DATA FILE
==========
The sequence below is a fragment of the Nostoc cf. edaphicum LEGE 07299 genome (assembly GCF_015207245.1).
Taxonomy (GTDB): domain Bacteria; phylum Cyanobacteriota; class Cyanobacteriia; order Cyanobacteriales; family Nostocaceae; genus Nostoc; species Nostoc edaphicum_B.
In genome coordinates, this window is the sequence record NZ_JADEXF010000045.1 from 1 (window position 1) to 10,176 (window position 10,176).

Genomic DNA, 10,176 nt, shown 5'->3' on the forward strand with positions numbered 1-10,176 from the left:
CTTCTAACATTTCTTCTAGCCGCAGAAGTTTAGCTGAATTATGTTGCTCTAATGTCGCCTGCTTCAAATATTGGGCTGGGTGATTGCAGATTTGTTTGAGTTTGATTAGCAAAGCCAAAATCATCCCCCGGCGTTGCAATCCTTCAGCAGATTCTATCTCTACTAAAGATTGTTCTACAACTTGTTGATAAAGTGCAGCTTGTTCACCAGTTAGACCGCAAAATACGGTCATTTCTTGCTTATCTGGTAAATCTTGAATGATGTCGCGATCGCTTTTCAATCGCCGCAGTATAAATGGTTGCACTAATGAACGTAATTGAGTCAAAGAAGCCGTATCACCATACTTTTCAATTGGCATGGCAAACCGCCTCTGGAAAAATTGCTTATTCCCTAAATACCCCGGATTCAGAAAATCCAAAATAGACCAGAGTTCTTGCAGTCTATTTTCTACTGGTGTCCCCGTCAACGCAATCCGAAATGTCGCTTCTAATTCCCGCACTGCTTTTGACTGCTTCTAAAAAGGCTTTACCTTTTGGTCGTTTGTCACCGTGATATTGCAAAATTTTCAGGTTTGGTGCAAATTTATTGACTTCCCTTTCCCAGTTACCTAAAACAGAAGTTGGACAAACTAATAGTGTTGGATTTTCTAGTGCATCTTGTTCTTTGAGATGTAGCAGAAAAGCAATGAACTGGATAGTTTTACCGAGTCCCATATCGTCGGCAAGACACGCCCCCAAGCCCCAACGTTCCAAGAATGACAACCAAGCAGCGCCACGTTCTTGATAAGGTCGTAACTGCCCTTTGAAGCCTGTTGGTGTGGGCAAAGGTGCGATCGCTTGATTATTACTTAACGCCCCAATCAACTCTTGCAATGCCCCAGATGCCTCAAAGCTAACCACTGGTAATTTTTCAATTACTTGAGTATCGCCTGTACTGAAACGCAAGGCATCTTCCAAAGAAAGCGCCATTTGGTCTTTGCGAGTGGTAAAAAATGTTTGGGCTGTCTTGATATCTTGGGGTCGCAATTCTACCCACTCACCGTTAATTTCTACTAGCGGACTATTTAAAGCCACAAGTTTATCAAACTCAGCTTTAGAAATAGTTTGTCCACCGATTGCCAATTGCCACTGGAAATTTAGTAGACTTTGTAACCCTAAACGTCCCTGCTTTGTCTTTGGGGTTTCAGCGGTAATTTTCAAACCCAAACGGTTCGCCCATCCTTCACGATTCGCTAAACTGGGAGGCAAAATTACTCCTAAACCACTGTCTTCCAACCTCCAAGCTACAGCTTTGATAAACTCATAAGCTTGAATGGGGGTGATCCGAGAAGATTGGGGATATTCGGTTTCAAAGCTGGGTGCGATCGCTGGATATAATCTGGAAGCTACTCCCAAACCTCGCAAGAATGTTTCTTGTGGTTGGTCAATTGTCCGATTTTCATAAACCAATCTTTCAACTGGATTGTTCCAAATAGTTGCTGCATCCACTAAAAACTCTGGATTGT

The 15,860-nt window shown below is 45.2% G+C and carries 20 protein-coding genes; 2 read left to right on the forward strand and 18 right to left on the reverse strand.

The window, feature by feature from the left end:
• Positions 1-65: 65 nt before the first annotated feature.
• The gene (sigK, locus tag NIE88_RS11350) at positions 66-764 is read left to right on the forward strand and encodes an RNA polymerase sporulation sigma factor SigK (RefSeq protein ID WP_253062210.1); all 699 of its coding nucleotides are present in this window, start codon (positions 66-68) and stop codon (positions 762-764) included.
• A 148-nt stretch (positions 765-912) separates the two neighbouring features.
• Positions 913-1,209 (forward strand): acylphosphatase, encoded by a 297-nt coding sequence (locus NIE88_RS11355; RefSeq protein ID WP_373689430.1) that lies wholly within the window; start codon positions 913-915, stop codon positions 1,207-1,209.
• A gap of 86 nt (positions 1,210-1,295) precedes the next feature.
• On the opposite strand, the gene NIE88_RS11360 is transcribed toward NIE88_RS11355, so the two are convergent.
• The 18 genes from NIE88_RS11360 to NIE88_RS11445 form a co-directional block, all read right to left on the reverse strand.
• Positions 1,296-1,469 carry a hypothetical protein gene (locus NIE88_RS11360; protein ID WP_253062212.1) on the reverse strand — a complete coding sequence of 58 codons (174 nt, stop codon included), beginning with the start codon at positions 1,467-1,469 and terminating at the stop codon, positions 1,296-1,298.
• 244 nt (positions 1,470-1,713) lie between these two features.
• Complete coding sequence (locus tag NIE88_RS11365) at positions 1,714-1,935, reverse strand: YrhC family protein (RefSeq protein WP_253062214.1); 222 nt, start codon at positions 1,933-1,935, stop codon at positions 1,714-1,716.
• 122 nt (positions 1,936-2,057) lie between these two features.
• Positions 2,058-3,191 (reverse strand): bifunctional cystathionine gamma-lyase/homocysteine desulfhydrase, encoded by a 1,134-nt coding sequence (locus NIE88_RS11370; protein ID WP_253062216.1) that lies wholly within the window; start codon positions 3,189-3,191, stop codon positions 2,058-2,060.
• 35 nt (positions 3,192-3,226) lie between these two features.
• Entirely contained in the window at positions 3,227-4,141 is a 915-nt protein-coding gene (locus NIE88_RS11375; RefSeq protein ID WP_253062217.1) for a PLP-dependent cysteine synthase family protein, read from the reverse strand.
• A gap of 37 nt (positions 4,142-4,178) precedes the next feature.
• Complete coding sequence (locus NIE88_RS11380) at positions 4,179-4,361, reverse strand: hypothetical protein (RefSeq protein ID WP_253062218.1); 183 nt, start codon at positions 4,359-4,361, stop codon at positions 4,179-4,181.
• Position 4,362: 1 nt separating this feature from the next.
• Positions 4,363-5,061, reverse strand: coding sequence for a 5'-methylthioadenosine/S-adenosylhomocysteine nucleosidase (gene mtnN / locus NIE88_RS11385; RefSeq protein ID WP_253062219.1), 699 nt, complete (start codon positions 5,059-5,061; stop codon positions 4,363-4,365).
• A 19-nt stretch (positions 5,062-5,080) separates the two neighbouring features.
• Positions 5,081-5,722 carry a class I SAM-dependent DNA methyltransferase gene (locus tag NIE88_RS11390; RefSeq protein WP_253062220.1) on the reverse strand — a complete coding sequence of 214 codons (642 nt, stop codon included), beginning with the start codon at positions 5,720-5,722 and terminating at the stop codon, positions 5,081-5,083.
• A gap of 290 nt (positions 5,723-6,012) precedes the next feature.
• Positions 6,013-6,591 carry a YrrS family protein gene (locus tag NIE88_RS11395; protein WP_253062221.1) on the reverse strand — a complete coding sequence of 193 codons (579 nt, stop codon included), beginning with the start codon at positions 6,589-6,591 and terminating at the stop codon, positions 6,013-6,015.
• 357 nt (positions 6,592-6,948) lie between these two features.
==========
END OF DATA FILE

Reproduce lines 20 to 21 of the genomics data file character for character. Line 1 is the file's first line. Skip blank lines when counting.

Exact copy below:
• 35 nt (positions 3,192-3,226) lie between these two features.
• Entirely contained in the window at positions 3,227-4,141 is a 915-nt protein-coding gene (locus NIE88_RS11375; RefSeq protein ID WP_253062217.1) for a PLP-dependent cysteine synthase family protein, read from the reverse strand.